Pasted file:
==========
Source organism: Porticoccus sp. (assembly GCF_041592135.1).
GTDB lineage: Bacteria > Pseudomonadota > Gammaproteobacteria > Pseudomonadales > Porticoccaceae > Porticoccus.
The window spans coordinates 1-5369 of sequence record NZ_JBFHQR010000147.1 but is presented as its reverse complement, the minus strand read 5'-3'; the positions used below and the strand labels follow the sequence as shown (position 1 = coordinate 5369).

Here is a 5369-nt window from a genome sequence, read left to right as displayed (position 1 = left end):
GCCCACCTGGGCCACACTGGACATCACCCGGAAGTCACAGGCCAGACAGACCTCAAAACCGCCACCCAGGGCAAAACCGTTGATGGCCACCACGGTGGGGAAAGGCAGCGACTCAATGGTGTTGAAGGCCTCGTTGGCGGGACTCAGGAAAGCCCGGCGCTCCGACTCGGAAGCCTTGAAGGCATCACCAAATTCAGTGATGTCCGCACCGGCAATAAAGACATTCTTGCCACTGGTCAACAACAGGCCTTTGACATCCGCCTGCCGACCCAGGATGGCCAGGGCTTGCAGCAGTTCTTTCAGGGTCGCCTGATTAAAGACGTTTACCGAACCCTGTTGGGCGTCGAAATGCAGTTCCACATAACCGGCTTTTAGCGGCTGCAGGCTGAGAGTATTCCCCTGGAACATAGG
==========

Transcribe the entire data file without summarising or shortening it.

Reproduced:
Source organism: Porticoccus sp. (assembly GCF_041592135.1).
GTDB lineage: Bacteria > Pseudomonadota > Gammaproteobacteria > Pseudomonadales > Porticoccaceae > Porticoccus.
The window spans coordinates 1-5369 of sequence record NZ_JBFHQR010000147.1 but is presented as its reverse complement, the minus strand read 5'-3'; the positions used below and the strand labels follow the sequence as shown (position 1 = coordinate 5369).

Here is a 5369-nt window from a genome sequence, read left to right as displayed (position 1 = left end):
GCCCACCTGGGCCACACTGGACATCACCCGGAAGTCACAGGCCAGACAGACCTCAAAACCGCCACCCAGGGCAAAACCGTTGATGGCCACCACGGTGGGGAAAGGCAGCGACTCAATGGTGTTGAAGGCCTCGTTGGCGGGACTCAGGAAAGCCCGGCGCTCCGACTCGGAAGCCTTGAAGGCATCACCAAATTCAGTGATGTCCGCACCGGCAATAAAGACATTCTTGCCACTGGTCAACAACAGGCCTTTGACATCCGCCTGCCGACCCAGGATGGCCAGGGCTTGCAGCAGTTCTTTCAGGGTCGCCTGATTAAAGACGTTTACCGAACCCTGTTGGGCGTCGAAATGCAGTTCCACATAACCGGCTTTTAGCGGCTGCAGGCTGAGAGTATTCCCCTGGAACATAGG